… i.e. Guy Gavriel Kay’s Fionavar Tapestry.

Ernest had explained to him and Thursa how there was a way of foldin our experience of space as easily as we might fold a map to join two different places together, say the Boroughs of Northampton and the streets of Lambeth.

… i.e. Madeleine L’Engle’s A Wrinkle in Time.

These two places were in fact unusually easy to bring into close proximity, due to the numerous others who had made the trip before and, doing so, had worked the fold into a worn and whitened crease.

This one hits me as so reminiscent of so much stuff I can’t quite put my finger on now (so to speak)–it definitely reminds me of the speculations on the workings of the Shadow Roads in Seanan McGuire’s October Daye novels, but I’m almost certain that’s attributable to my obsession alone (whereas for most of the others I can very easily suspect authorial intent).

Mr. Dadd, the fairy-painter who’d gone mad and murdered his own father.

Not checking this, I’m almost certain this “fairy-painter” is also alluded to in Terry Pratchett’s The Wee Free Men (almost certain because the allusion is explicated in an afterword, with a few key notes both on the painting and its author’s life).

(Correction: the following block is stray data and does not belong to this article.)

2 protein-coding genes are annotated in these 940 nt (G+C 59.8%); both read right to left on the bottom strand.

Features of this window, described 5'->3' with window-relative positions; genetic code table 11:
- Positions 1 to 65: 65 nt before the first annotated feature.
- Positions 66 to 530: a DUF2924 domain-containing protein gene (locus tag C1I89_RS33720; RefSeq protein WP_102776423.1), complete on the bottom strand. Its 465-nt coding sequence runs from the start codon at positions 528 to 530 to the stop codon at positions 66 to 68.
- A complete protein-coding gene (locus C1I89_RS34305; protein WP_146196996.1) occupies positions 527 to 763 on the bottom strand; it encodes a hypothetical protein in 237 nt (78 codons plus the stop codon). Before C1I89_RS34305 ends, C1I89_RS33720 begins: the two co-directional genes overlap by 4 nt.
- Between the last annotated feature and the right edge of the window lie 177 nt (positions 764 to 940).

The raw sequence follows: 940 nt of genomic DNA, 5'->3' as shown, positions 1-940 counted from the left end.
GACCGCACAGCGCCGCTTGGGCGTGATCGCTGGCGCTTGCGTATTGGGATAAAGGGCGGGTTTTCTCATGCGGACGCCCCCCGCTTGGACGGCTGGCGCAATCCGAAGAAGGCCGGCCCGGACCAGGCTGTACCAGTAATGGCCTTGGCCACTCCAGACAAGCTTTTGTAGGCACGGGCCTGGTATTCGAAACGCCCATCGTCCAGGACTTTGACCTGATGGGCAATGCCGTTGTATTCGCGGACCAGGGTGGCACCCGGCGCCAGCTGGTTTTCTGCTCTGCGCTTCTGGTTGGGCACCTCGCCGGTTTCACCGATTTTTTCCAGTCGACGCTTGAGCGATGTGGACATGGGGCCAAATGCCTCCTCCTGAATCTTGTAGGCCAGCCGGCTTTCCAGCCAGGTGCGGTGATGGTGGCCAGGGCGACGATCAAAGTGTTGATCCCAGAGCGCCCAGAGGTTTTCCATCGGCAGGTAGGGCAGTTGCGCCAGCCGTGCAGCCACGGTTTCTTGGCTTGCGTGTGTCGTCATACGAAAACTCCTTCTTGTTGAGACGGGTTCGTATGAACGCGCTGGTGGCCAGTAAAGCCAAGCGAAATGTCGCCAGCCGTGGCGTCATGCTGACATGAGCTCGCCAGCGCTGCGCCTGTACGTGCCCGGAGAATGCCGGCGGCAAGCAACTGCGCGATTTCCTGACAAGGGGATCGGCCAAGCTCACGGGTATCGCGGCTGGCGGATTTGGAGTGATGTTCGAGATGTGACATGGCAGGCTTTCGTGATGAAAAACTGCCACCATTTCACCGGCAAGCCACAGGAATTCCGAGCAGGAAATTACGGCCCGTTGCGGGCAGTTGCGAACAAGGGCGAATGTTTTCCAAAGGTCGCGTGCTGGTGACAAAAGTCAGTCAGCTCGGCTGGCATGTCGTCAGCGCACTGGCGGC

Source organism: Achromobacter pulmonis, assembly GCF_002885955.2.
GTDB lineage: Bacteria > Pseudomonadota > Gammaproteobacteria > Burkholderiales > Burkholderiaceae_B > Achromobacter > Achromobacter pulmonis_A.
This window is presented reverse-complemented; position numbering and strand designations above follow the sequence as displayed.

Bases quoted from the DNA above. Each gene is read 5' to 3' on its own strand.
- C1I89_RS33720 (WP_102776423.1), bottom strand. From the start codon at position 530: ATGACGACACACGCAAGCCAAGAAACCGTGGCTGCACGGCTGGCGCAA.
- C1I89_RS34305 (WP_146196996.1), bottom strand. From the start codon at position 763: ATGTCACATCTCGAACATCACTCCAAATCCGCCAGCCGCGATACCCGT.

[H]e allowed his consciousness of time to crystallise around the quarter-inch of the duration axis that the moment represented so that things slowed to a crawl, the progress of events barely perceptible. … “Pigeon eyes,” their dad had called this gift, without explaining why.

Well, in Ransom Riggs’s Miss Peregrine’s Home for Peculiar Children it’s explained that only birds are time-travelers.


Quote, from “Modern Times,” perspective character with several aliases:

The woman laughed and it was music, more that of a pub piano on a Friday night than of Debussy, but music just the same.

Quote, from “Do As You Darn Well Pleasey,” perspective character Snowy:

… [T]he baby’s head was now emerged completely. Snowy’s wife had the appearance of those peg dolls you could buy that were reversible and had a head on each end at the junction of the limbs.

Then there’s any number of mentions of chamberpots and the smells of various excreta, in any number of chapters, which are, well, just rather more vivid than I’m used to in my reading. Even in other fiction set far enough in the past as to be before deodorant (or a concern for it), it usually isn’t pointed out that people, and living, and particularly living in cities, really smells. Here, that is pointed out.